The largest reached 15 inches, he said.

The Monongahela, though, is the place to go if you want to catch hard-fighting drum.
Biologists saw about three times as many there as on the Allegheny, and 10 times as many as on the Ohio. The biggest on the Monongahela stretched 19 inches, though the other two rivers did give up drum of 21 inches.

So where to go and what to seek?

That's up to you to decide, mixing and matching to make some fun

Here is a link to the complete study!

Tuesday, July 2, 2013

Pennsylvania Doe Licenses To Go On Sale This Monday

HARRISBURG – Pennsylvania deer hunters who want to better their chances of obtaining an antlerless license will want to send in applications during the first round of sales set to kick off on Monday, July 8.
During the first three weeks applications are accepted, only Pennsylvania residents may apply. Nonresidents may apply beginning Monday, July 29. Then beginning on Monday, Aug. 5, residents and nonresidents alike may apply for any unsold licenses that remain. The second round of unsold license sales is set to begin on Monday, Aug. 19.
Applications received before the Monday start of any round will be returned to sender.
While applications won’t be accepted before a given sales period begins, Game Commission Executive Director Carl G. Roe said it’s a good idea for hunters to send in their applications as early as they’re permitted.
“The number of tags allocated for each wildlife-management unit is different, and in  some units, licenses traditionally have sold out fairly quickly,” Roe said. “The sooner you send your application in, the better your chance of coming away with a license in the management unit that’s your top choice.”
Hunters applying for 2013-14 antlerless deer licenses will follow the same process that has been in place during recent years. License fees also remain unchanged.
Antlerless deer license applications must be mailed directly to a county treasurer’s office, with the exception of the Philadelphia and Lehigh county treasurer offices, which no longer issue antlerless deer licenses. Treasurers across the state will accept applications for antlerless licenses covering any wildlife-management unit (WMU), but hunters should note that only county treasurers issue tags. The Pennsylvania Game Commission does not accept applications.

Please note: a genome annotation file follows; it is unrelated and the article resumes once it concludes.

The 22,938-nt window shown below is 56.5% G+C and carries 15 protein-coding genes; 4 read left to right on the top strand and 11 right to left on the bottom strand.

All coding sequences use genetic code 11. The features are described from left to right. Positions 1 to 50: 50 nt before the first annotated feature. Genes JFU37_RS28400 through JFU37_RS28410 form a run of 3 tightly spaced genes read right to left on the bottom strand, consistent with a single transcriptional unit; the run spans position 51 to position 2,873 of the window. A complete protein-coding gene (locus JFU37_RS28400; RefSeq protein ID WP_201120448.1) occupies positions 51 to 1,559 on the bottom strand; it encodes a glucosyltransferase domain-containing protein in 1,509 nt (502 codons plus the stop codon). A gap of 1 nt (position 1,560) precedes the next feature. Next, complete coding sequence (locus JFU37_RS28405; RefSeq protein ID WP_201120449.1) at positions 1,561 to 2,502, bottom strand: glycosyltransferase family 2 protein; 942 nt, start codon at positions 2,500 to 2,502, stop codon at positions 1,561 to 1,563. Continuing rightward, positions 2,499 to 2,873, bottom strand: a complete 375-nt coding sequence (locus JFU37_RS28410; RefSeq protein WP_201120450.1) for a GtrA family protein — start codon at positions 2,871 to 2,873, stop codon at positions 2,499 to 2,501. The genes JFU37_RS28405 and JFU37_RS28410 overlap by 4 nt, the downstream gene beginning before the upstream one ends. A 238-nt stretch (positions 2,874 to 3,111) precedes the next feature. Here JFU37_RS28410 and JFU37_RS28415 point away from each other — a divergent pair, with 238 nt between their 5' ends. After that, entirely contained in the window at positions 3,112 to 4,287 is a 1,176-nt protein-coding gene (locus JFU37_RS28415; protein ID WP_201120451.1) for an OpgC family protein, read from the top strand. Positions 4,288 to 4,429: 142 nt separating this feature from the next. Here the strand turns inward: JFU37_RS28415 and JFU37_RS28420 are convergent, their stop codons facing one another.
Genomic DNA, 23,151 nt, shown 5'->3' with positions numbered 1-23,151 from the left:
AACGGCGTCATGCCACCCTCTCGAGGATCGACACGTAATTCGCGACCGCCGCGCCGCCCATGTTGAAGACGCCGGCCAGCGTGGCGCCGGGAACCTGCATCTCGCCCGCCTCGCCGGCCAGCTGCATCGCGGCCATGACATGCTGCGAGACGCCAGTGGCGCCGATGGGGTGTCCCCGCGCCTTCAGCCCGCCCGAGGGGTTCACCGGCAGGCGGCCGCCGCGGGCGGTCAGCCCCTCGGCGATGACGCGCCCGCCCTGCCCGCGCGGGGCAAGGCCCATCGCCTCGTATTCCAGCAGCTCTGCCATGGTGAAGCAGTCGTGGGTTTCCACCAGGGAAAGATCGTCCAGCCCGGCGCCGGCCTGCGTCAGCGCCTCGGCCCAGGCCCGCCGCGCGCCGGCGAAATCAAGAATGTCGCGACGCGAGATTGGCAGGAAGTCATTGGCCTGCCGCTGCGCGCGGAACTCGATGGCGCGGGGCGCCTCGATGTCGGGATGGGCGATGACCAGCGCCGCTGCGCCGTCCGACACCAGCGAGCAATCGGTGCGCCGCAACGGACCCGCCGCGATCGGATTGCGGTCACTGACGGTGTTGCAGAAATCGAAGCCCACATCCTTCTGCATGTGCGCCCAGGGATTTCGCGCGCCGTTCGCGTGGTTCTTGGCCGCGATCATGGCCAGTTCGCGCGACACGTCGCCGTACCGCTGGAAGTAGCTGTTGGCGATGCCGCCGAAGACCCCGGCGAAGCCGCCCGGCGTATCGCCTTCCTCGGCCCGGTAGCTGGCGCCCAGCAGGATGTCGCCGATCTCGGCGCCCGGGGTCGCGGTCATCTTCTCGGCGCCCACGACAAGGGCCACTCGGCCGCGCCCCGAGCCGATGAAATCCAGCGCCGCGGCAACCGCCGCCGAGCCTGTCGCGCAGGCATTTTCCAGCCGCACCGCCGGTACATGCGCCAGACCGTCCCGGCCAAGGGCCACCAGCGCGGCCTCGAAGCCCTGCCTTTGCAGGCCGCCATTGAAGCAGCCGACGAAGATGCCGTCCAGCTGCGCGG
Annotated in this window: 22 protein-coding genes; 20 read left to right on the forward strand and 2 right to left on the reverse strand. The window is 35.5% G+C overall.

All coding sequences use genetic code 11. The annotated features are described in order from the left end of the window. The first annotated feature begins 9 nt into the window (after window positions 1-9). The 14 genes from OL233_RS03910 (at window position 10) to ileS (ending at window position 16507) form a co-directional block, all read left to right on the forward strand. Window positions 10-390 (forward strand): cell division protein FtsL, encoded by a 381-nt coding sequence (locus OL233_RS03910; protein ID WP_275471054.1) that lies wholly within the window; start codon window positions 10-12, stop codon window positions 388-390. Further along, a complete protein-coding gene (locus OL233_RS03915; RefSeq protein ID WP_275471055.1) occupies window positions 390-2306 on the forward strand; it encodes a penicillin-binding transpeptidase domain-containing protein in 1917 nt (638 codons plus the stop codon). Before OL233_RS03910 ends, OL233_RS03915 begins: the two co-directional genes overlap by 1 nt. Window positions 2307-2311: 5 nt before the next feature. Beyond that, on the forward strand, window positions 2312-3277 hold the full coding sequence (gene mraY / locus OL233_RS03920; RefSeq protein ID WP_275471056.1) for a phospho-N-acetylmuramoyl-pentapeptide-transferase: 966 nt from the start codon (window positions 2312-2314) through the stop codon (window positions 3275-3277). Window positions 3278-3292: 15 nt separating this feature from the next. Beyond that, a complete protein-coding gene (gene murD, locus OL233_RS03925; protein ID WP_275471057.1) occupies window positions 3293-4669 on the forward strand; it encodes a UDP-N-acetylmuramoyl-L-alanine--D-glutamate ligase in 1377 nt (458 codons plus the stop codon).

A list of participating treasurers and their mailing addresses, as well as the number of licenses allocated for each WMU, appear in the 2013-14 Hunting & Trapping Digest, which hunters can pick up from a licensing agent.
Applications must be mailed in the official pink envelope issued to hunters at the time they purchase their general hunting licenses.
Hunters who are Pennsylvania residents need to submit with each application a check or money order to cover the $6.70 license fee. The license fee for nonresidents is $26.70.  If an application is rejected due to licenses being sold out, the uncashed check or money order will be returned to the hunter by mail.
For most management units, hunters may apply for only one license in each round. However, hunters are allowed during each round to select their top three WMU preferences. If antlerless licenses are sold out for the WMU that is the hunter’s top choice, for example, a license for the second choice will be issued if available.
Applications from up to three separate hunters may be submitted in the same envelope. If the WMU preferences for all applications mailed in the same envelope are exactly the same, payment may be made with a single check or money order. If the applicants have different WMU preferences, payment by separate checks or money orders is strongly recommended.
Applying early during the first round of sales also helps to ensure hunters will get their antlerless licenses by the start of archery season. Archery season begins Sept. 21 in WMUs 2B, 5C and 5D. Statewide, the season begins Oct. 5.
A hunter, except for in WMUs 2B, 5C and 5D, can purchase no more than three antlerless licenses – including “unsold licenses” – per license year. In WMUs 2B, 5C and 5D, there is no antlerless license limit for hunters, and beginning Aug. 5 in these three WMUs, hunters can apply for up to three licenses per mailing until the allocation is exhausted. Antlerless licenses for WMUs 2B, 5C and 5D also are sold over the counter beginning Aug. 26.
Over-the-counter sales for licenses covering other WMUs begin Oct. 7. Hunters may apply over the counter to county treasurers for any other WMU with antlerless licenses remaining.
A listing of antlerless licenses allocated by WMU, as well as the remaining allocation, can be viewed on the Game Commission’s website (, by clicking on “Doe License Update” in the “Quick Clicks” box in the right-hand column of the homepage.

Permits do not impact hunters’ ability to obtain antlerless licenses. 

The licenses county treasurers will place on sale Monday aren’t the only option hunters have for tags to harvest antlerless deer.
Pennsylvania Game Commission Executive Director Carl G. Roe reminds hunters that antlerless permits through the Deer Management Assistance Program (DMAP) remain available for some properties, and can be purchased through the Pennsylvania Automated License System (PALS).